Next Article in Journal
Urinary Metabolic Profiling via LC-MS/MS Reveals Impact of Bovine Lactoferrin on Bone Formation in Growing SD Rats
Previous Article in Journal
The Study of Correlation between Serum Vitamin D3 Concentrations and HBV DNA Levels and Immune Response in Chronic Hepatitis Patients
Article

Short-Communication: Ingestion of a Nucleotide-Rich Mixed Meal Increases Serum Uric Acid Concentrations but Does Not Affect Postprandial Blood Glucose or Serum Insulin Responses in Young Adults

1
Department of Sport and Health Sciences, College of Life and Environmental Sciences, University of Exeter, Exeter EX1 2LU, UK
2
UK Research and Innovation, Polaris House, Swindon SN2 1FL, UK
3
Chemical Engineering and Applied Chemistry (CEAC), Energy and Bioproducts Research Institute (EBRI), Aston University, Birmingham B4 7ET, UK
4
Marlow Foods Ltd., Stokesley TS9 7AB, UK
*
Author to whom correspondence should be addressed.
Nutrients 2020, 12(4), 1115; https://doi.org/10.3390/nu12041115
Received: 10 March 2020 / Revised: 10 April 2020 / Accepted: 14 April 2020 / Published: 17 April 2020
(This article belongs to the Section Nutrition and Metabolism)
Circulating uric acid concentrations have been linked to various metabolic diseases. Consumption of large boluses of nucleotides increases serum uric acid concentrations. We investigated the effect of a nucleotide-rich mixed meal on postprandial circulating uric acid, glucose, and insulin responses. Ten healthy adults participated in a randomised, controlled, double-blind, crossover trial in which they consumed a mixed-meal containing either nucleotide-depleted mycoprotein (L-NU) or high-nucleotide mycoprotein (H-NU) on two separate visits. Blood samples were collected in the postabsorptive state and throughout a 24 h postprandial period, and were used to determine circulating uric acid, glucose, and insulin concentrations. Mixed meal ingestion had divergent effects on serum uric acid concentrations across conditions (time x condition interaction; P < 0.001), with L-NU decreasing transiently (from 45 to 240 min postprandially) by ~7% (from 279 ± 16 to 257 ± 14 µmol·L−1) and H-NU resulting in a ~12% increase (from 284 ± 13 to 319 ± 12 µmol·L−1 after 210 min), remaining elevated for 12 h and returning to baseline concentrations after 24 h. There were no differences between conditions in blood glucose or serum insulin responses, nor in indices of insulin sensitivity. The ingestion of a nucleotide-rich mixed-meal increases serum uric acid concentrations for ~12 h, but does not influence postprandial blood glucose or serum insulin concentrations. View Full-Text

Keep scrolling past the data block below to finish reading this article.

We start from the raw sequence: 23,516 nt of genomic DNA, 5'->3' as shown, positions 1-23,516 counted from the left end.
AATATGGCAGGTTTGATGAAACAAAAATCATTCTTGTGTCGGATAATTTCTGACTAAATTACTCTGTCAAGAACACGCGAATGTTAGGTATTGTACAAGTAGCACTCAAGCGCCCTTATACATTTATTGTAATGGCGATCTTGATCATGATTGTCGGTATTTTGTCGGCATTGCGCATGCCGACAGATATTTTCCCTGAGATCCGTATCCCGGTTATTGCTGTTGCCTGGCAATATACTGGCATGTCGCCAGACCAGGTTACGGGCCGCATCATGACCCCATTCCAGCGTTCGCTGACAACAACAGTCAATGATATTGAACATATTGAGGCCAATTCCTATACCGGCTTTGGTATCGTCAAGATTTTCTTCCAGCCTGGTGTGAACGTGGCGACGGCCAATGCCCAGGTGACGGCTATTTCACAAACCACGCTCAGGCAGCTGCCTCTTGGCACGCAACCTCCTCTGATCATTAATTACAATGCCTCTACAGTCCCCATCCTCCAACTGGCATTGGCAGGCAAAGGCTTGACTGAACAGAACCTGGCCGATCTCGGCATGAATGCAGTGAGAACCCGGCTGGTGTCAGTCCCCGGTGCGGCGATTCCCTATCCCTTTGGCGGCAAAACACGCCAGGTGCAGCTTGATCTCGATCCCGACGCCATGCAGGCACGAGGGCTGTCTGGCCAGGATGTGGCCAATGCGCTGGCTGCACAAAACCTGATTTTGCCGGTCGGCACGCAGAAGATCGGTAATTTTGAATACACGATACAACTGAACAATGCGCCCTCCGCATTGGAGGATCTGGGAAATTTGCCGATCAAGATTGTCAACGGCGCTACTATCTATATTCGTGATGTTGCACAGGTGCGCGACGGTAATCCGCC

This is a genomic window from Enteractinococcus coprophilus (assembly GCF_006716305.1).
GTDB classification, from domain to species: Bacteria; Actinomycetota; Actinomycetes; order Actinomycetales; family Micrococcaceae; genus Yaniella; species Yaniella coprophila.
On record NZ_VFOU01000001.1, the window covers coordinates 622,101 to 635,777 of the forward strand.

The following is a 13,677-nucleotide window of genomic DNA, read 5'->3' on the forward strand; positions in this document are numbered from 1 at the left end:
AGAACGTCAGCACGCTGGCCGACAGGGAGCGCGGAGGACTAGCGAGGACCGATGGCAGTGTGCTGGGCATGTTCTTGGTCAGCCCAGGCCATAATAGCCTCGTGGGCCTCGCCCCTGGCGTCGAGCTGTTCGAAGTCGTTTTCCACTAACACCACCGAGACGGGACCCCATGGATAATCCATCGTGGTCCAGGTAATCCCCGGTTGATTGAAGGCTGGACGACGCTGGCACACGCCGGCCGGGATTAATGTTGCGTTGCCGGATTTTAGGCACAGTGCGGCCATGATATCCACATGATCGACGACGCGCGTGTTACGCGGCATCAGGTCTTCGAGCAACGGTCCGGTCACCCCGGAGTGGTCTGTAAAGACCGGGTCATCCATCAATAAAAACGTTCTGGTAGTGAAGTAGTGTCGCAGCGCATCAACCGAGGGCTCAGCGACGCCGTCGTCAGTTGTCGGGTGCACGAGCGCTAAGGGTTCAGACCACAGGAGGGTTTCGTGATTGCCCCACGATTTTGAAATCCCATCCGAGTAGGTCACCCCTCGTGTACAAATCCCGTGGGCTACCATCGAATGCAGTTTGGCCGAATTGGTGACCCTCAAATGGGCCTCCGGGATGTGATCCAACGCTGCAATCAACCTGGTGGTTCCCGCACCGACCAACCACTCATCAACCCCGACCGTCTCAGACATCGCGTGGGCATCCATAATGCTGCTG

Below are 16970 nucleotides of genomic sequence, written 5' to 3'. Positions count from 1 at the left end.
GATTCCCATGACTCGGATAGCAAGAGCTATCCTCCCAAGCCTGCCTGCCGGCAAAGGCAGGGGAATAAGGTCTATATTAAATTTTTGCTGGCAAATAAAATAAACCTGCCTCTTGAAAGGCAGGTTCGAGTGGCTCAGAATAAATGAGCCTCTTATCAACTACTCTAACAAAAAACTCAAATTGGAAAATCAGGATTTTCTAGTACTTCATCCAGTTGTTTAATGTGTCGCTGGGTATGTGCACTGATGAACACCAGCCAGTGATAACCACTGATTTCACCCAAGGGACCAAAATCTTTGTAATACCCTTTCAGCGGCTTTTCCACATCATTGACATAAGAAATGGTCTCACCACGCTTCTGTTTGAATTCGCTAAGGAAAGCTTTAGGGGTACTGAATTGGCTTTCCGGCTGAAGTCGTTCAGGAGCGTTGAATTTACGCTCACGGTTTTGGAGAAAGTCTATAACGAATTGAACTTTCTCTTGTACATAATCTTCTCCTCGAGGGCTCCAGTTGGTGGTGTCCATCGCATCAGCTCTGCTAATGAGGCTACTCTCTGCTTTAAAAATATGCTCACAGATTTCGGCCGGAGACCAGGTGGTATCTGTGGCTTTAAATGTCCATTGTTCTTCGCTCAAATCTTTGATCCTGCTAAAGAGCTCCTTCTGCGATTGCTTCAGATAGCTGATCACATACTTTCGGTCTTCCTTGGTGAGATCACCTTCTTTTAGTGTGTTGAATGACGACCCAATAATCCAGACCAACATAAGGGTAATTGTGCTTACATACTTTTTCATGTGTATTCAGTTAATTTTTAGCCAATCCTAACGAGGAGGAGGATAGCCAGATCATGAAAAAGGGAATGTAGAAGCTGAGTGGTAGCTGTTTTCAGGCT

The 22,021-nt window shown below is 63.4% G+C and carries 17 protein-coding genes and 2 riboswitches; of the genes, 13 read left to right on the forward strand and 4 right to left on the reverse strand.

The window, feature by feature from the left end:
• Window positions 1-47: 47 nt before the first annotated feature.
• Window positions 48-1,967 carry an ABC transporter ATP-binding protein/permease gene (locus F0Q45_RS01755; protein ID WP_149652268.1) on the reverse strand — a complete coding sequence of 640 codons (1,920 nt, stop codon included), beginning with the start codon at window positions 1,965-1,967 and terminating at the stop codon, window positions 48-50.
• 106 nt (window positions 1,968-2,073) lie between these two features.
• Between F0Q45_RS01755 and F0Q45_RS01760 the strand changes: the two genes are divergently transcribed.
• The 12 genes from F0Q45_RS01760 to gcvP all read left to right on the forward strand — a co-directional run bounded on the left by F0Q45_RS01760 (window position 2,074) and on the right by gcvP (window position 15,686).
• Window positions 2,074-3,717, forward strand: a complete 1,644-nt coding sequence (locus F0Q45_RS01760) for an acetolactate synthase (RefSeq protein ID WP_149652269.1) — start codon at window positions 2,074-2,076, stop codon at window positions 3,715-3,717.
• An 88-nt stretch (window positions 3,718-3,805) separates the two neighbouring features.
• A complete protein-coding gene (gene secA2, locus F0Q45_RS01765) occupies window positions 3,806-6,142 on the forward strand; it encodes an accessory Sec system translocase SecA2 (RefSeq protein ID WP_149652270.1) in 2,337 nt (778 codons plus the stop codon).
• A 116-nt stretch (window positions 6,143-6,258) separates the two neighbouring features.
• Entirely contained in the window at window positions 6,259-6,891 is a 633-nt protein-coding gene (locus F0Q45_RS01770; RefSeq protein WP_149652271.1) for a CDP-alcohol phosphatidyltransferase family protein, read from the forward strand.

Keywords: nucleotides; serum uric acid; metabolic health; mycoprotein nucleotides; serum uric acid; metabolic health; mycoprotein
Show Figures

Figure 1

MDPI and ACS Style

Coelho, M.O.C.; Monteyne, A.J.; Kamalanathan, I.D.; Najdanovic-Visak, V.; Finnigan, T.J.A.; Stephens, F.B.; Wall, B.T. Short-Communication: Ingestion of a Nucleotide-Rich Mixed Meal Increases Serum Uric Acid Concentrations but Does Not Affect Postprandial Blood Glucose or Serum Insulin Responses in Young Adults. Nutrients 2020, 12, 1115. https://doi.org/10.3390/nu12041115

AMA Style

Coelho MOC, Monteyne AJ, Kamalanathan ID, Najdanovic-Visak V, Finnigan TJA, Stephens FB, Wall BT. Short-Communication: Ingestion of a Nucleotide-Rich Mixed Meal Increases Serum Uric Acid Concentrations but Does Not Affect Postprandial Blood Glucose or Serum Insulin Responses in Young Adults. Nutrients. 2020; 12(4):1115. https://doi.org/10.3390/nu12041115

Chicago/Turabian Style

Coelho, Mariana O.C., Alistair J. Monteyne, Ishara D. Kamalanathan, Vesna Najdanovic-Visak, Tim J.A. Finnigan, Francis B. Stephens, and Benjamin T. Wall 2020. "Short-Communication: Ingestion of a Nucleotide-Rich Mixed Meal Increases Serum Uric Acid Concentrations but Does Not Affect Postprandial Blood Glucose or Serum Insulin Responses in Young Adults" Nutrients 12, no. 4: 1115. https://doi.org/10.3390/nu12041115

Find Other Styles
Note that from the first issue of 2016, MDPI journals use article numbers instead of page numbers. See further details here.

Article Access Map by Country/Region

1
Back to TopTop